Did you know you could risk losing your trademark registration based on how you use your mark? Trademarks help consumers and potential consumers determine the source of goods or services, not the goods or services themselves. If the mark becomes the generic name for the actual goods or services, it becomes subject to “genericide” and may eventually be deemed abandoned.
Let’s take the words escalator, Aspirin and Zipper, for example. Today, we associate these words with a type of product. But did you know these words were once trademarks that lost their registration because they became generic? Xerox was once susceptible to genericide, but it had an antidote–it initiated a campaign to educate the public on how to use the mark, using taglines such as “When you use ‘Xerox’ the way you use ‘aspirin,’ we get a headache.” A proper way to use Xerox may be “Xerox Copy Machine,” where “Xerox” designates the source of the good, which is the copy machine. Click here to see how Xerox uses its mark today: https://www.office.xerox.com/en-in/multifunction-printers.
Here’s the takeaway: If you don’t use your trademark properly or educate the consuming public on how to use it, you might be leaving your trademark susceptible to genericide and be subject to losing your registration. Contact us today to discuss how to use your trademark properly and prevent genericide.
Inventors can preclude themselves from getting a patent for an otherwise patentable invention if they sell, offer for sell, or make the invention otherwise available to the public more than one year before the effective filling date of the patent application.
When rights to a patent are sold, the terms of the sale may include detailed information about the invention, triggering public disclosure of the invention and starting the one-year clock to file a patent application. But what happens if the sale does not contain detailed information or the parties sign a confidentiality agreement? Is there still public disclosure?
These questions will be answered by the Supreme Court in the case of Helsinn Healthcare S.A. v. Teva Pharmaceuticals. Before the passing of the America Invents Act (AIA), the one-year clock began when an invention was on sale in the United States, whereas after the AIA passed (becoming effective March 16, 2013), the clock began when the invention was on sale, or otherwise available to the public. This change in language created a dispute of whether sales unavailable to the public should trigger application of the on-sale bar.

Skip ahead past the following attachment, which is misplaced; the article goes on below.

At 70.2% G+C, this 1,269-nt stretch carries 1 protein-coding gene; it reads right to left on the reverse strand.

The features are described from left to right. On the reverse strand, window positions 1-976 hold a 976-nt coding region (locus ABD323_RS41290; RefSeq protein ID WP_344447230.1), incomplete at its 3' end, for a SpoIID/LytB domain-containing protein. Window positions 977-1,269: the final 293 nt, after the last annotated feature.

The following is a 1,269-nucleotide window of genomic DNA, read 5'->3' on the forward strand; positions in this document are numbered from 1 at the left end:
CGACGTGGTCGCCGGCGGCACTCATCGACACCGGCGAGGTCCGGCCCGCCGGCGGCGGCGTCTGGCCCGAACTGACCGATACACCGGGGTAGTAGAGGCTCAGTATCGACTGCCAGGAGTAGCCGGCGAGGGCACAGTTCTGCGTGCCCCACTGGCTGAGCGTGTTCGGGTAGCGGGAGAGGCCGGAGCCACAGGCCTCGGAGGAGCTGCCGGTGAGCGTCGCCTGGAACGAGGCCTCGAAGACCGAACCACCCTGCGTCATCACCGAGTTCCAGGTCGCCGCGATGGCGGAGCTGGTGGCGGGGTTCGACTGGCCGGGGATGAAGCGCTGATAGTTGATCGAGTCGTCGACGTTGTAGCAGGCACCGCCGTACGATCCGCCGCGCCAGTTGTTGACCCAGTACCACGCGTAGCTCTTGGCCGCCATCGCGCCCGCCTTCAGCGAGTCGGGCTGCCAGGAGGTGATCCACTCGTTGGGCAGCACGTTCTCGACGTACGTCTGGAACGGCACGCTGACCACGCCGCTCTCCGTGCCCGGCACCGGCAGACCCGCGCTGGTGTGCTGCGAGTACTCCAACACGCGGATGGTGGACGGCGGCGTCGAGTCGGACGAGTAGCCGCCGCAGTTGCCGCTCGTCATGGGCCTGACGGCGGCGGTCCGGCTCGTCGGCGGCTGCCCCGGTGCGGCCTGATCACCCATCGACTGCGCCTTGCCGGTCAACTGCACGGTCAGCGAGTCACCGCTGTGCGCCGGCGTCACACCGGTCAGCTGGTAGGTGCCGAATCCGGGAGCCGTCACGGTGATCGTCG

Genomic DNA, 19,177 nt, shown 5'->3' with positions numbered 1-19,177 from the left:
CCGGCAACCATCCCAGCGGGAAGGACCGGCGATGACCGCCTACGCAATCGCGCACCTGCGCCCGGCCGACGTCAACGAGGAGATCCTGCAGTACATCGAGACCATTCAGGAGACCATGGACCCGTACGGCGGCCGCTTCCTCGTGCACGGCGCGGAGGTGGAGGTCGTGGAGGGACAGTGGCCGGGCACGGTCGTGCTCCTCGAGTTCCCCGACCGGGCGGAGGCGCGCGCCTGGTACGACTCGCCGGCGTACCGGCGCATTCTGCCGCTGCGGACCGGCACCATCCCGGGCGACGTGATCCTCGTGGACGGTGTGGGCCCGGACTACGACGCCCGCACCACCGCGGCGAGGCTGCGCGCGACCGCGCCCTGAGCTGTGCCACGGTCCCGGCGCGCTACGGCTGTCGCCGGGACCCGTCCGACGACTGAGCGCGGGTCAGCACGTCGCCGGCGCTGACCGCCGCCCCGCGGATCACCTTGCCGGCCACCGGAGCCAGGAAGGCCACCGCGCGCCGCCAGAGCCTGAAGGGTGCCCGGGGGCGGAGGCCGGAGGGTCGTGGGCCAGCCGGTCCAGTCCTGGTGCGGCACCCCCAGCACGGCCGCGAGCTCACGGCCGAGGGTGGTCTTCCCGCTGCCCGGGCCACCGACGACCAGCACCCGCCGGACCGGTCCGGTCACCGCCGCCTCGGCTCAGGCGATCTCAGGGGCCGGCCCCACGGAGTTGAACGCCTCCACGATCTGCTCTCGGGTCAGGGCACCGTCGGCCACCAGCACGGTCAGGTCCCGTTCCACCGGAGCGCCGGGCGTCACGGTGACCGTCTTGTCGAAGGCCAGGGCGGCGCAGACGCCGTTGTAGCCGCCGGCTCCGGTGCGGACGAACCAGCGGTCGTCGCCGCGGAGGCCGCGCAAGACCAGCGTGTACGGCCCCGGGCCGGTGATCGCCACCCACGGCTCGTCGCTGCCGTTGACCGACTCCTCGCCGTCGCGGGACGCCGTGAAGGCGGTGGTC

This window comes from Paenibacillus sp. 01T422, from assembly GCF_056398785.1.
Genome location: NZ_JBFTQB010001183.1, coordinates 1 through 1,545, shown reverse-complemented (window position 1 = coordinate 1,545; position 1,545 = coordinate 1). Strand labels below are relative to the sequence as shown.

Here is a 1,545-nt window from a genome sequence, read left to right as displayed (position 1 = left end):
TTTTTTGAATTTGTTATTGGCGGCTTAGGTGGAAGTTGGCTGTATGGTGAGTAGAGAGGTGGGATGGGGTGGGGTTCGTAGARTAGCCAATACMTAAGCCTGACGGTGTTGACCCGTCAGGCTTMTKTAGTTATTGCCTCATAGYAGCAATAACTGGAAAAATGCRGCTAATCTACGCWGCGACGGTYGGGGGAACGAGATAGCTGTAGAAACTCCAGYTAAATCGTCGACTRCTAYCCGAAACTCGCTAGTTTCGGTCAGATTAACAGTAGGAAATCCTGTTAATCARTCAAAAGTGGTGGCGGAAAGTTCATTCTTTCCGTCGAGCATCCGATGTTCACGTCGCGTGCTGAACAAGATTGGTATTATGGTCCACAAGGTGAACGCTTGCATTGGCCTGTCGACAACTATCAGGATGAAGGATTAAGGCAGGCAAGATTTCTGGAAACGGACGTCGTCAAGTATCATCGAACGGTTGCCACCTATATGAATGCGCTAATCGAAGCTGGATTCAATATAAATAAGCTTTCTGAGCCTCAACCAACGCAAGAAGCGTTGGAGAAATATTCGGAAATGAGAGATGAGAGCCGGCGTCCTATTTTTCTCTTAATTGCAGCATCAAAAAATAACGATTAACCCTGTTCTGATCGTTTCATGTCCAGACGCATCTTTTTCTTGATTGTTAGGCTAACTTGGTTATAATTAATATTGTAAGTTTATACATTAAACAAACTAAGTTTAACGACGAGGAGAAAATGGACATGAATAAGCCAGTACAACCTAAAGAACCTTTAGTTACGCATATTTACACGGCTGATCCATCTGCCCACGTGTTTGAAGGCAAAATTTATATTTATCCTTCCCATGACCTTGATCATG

The moral of the story is this: be careful when offering your product for sale prior to filing a provisional patent application because you might trigger the one-year clock. We will follow developments of this case. Contact us to see how the outcome may affect your patent rights.
On June 19, 2018, the Patent Office issued Patent No. 10,000,000 assigned to Raytheon for “Coherent LADAR Using Intra-Pixel Quadrature Detection.” The company obtained the patent through the invention of one of its optical engineer, Joseph Marron, who discovered a new way for large laser radars to identify and track objects using reflected light to measure speed and distance. Simply put, and in the words of Marron, the invention is “similar to a digital camera except it measures speed and distance, and applications include driverless cars or video games. . . . It’s very timely for robotics and 20measurement . . . .”
To commemorate this milestone, Marron and Raytheon executives visited the White House where the president signed the patent certificate. “This patent represents one of 10 million steps on a continuum of human accomplishment launched when our Founding Fathers provided for intellectual property protection in our Constitution,” said Andei Iancu, director of the USPTO.
Click here to learn more about the history of patents.
Inter Partes Review (IPR) is a trial proceeding conducted by the Patent Trial and Appeal Board (PTAB) where a third-party can challenge a patent’s validity based on prior art patents or printed publications. Created in 2011 by Congress to combat “weak” patents previously issued by the U.S. Patent and Trademark Office (USPTO), IPRs often resulted in cancellation of all or part of a patent 80% of the time. While many patents are rightfully cancelled for lack of novelty or obviousness concerns, IPRs gave third-parties the ability to burden new patent owners with defending the proceeding, taking away resources from creating innovative products. This especially hurt the pharmaceutical and tech industries. Many questioned whether this procedure was constitutional because it takes place in outside of federal court without the right to a jury trial.
Noting Article I gives Congress the power to grant patents or authorize others (such as the USPTO) to do so, the Supreme Court held IPR constitutional because patents are a matter of private right and Congress has significant latitude to assign adjudication of this right to non-Article III courts. Writing for the majority, Justice Thomas said “when Congress properly assigns a matter to adjudication in a non-Article III tribunal, ‘the Seventh amendment poses no independent bar to the adjudication of that action by a non-jury factfinder.”
To help avoid an IPR, practitioners can adopt best patent-drafting practices and use post-grant procedures to his or her advantage. By thorough prior art searches and including narrow patent claims, practitioner may decrease the likelihood of an entire patent becoming invalidated through the IPR process. Practitioners should also remember that reexamination proceedings are available as a proactive approach to avoiding an IPR. Through the reexam proceeding, a patent owner may submit additional prior art that raises a substantial question of patentability to the Patent Office and request patentability be reassessed. A favorable outcome could avoid an IPR down the road.